Rule The World, ‘horse of iron’ wins Grand National with teen jockey David Mullins

Rule The World, ridden by 19-year-old David Mullins, showed 'what an aptly named horse' he was on Saturday in winning the Grand National.

Rule The World ridden by David Mullins runs during the Grand National on Saturday at Aintree. Jason Cairnduff / Action Images / Reuters / April 9, 2016
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Teenage jockey David Mullins won the Grand National on his first ride in the world’s toughest steeplechase, steering home longshot Rule The World with a strong finish on Saturday to write the latest chapter in his family’s horse-racing dynasty.

“What an aptly named horse,” said mud-splattered 19-year-old Mullins, who only turned professional 17 months ago.

Rule The World was third after jumping the last of the 30 fences, and outpaced The Last Samuri – the joint favourite going into the race – and Vics Canvas – an unfancied outsider – in a thrilling chase to the winning post in front of about 70,000 fans at Aintree.

Rule The World achieved his first victory in 14 races over fences in arguably the biggest of them all. Winning such a gruelling race in wet conditions was all the more the remarkable given the 9-year-old horse previously broke two pelvises that nearly ended his career.

“When you consider the injuries he has been through, you can only call him a horse of iron,” said trainer Mouse Morris, who got the biggest win of his career less than a year after his son, Christopher, died from suspected carbon monoxide poisoning while travelling in South America.

“It’s like Disneyland, fairy-tale stuff. Someone is looking down on me.”

Mullins is the nephew of leading Irish trainer Willie Mullins, and the grandson of Paddy Mullins, who is best known for training the great mare Dawn Run to a victory in the Cheltenham Gold Cup in 1986. His father, Tom, is also a trainer.

Despite his family’s links, David Mullins never really liked horse racing and only got into it at the age of 15 because he did not know what else to do: “I wasn’t the cleverest kid in the class, I was no good at any sport, and my dad was giving me a kick up the backside every Saturday morning telling me to go and do a bit.”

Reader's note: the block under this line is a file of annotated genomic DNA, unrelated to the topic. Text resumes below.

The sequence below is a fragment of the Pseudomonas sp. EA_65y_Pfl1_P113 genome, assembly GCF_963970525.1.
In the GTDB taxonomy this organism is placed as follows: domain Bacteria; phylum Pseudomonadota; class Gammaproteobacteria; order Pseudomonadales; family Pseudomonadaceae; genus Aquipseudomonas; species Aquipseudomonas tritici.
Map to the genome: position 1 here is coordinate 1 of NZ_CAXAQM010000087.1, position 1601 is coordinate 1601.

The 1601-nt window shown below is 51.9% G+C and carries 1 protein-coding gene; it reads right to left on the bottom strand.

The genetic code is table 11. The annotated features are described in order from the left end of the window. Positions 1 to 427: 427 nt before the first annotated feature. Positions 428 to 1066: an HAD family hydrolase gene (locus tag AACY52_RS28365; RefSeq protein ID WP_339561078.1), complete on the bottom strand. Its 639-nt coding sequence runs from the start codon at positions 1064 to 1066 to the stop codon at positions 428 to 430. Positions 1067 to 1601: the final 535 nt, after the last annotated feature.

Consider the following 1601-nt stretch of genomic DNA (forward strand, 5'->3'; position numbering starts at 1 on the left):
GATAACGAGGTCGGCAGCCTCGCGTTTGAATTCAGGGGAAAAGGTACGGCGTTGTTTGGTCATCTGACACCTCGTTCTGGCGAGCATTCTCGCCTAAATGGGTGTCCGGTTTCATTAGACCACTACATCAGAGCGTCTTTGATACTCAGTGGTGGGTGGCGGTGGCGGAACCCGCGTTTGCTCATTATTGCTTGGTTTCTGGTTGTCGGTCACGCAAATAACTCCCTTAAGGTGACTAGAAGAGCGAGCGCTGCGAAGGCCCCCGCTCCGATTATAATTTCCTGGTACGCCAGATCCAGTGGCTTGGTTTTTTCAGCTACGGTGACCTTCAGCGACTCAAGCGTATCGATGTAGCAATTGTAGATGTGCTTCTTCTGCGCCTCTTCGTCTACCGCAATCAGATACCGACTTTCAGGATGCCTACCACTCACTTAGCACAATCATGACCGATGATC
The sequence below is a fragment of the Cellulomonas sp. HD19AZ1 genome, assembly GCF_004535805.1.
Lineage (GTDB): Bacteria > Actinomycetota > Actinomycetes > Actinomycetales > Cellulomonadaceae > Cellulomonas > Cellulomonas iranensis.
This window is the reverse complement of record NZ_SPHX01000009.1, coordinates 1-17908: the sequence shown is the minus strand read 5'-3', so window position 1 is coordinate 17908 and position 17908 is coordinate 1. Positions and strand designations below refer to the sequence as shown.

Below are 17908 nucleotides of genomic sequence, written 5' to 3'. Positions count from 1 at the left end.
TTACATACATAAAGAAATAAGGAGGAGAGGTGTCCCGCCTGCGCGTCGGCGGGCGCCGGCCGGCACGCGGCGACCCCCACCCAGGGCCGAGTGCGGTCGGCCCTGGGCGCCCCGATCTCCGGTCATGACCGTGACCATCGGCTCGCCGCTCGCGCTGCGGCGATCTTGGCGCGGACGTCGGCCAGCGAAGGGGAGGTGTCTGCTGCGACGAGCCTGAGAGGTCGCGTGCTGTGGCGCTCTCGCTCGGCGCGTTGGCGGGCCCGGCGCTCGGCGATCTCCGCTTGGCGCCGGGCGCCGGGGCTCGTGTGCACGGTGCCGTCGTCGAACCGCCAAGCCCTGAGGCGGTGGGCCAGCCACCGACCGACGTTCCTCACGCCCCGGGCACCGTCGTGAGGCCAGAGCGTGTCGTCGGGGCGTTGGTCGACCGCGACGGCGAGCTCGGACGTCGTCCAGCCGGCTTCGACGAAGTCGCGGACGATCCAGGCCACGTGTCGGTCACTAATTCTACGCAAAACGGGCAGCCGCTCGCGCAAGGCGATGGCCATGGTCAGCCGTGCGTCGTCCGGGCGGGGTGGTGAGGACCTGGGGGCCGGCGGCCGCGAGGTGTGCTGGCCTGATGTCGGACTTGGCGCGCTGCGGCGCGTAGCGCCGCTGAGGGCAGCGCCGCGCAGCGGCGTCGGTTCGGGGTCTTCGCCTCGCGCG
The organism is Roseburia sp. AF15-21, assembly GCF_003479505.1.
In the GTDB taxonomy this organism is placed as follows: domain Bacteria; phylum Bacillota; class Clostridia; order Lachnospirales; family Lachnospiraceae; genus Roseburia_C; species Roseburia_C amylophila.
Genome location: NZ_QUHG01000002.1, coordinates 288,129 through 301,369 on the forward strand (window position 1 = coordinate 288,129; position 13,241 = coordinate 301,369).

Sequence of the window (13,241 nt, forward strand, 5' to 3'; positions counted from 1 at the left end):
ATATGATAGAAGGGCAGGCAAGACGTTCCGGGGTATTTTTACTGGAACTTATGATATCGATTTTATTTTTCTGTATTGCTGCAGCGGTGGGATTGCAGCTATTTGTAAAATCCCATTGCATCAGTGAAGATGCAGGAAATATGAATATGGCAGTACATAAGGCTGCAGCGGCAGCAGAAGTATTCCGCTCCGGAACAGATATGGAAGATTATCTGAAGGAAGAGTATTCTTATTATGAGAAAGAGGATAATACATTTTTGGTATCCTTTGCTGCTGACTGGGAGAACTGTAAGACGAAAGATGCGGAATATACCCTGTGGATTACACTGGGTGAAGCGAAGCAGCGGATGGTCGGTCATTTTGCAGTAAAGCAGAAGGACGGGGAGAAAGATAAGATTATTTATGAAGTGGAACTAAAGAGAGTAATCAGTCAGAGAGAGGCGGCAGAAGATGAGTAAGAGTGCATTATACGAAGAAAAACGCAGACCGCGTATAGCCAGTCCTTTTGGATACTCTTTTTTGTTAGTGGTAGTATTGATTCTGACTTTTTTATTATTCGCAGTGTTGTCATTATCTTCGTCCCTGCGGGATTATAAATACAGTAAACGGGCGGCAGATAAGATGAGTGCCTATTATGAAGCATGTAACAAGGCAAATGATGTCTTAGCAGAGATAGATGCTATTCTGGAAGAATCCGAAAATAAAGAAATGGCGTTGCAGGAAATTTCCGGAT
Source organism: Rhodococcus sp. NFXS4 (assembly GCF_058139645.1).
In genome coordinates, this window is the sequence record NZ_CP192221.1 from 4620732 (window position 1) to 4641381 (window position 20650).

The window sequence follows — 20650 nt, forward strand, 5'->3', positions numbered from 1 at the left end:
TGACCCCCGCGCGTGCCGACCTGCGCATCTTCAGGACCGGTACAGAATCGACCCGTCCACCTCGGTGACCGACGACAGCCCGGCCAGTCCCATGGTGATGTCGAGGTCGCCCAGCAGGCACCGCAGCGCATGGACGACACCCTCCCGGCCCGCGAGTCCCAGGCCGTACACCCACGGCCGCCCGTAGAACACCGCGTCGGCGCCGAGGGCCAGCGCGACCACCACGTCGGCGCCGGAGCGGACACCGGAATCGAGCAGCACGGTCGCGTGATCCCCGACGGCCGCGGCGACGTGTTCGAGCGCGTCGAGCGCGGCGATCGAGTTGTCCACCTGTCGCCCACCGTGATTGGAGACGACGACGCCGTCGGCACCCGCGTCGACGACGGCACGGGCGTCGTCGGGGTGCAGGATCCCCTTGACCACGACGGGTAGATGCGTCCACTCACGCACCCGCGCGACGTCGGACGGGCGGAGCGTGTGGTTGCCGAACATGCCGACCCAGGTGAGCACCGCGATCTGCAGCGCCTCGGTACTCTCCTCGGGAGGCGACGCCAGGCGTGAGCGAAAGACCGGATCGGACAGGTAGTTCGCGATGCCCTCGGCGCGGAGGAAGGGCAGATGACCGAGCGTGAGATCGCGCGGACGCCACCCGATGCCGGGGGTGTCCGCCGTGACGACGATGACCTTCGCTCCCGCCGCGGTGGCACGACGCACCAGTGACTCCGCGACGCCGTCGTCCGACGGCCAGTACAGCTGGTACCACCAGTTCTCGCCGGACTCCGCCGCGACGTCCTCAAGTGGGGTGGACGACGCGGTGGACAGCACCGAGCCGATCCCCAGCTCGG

He barely remembered walking the Grand National course with family members as a nine-year-old, but he won’t forget his first ride on it.

Mullins followed pre-race orders in staying on the outside of the field and keeping Rule The World out of trouble, all the more important given the heavy ground that led to 23 of the starting horses falling.

Rule The World moved into contention toward the end of the second circuit of the 4 1/2-mile (7,200-metre) course and recovered from a mistake at the fourth-last. His finishing kick was too strong for Last Samuri, who had to settle for second place six lengths back.

Rule The World’s owner, Michael O’Leary, won the Cheltenham Gold Cup last month with Don Cossack but said he never expected to back that up with a winner of an even more globally recognised race. It was only his second entry for the Grand National.

“I don’t know what to feel, I’m numb,” said O’Leary, who is the CEO of Irish budget airline Ryanair.

None of the 39 starters was hurt, with the three-day festival having been marred by the death of four horses over the first two days.

Many Clouds, the 2015 winner, started as the joint-favourite with The Last Samuri and led after 17 fences, raising the chances of jockey Leighton Aspell winning an unprecedented third straight Grand National.

He ended up trailing home last of the 16 finishers.

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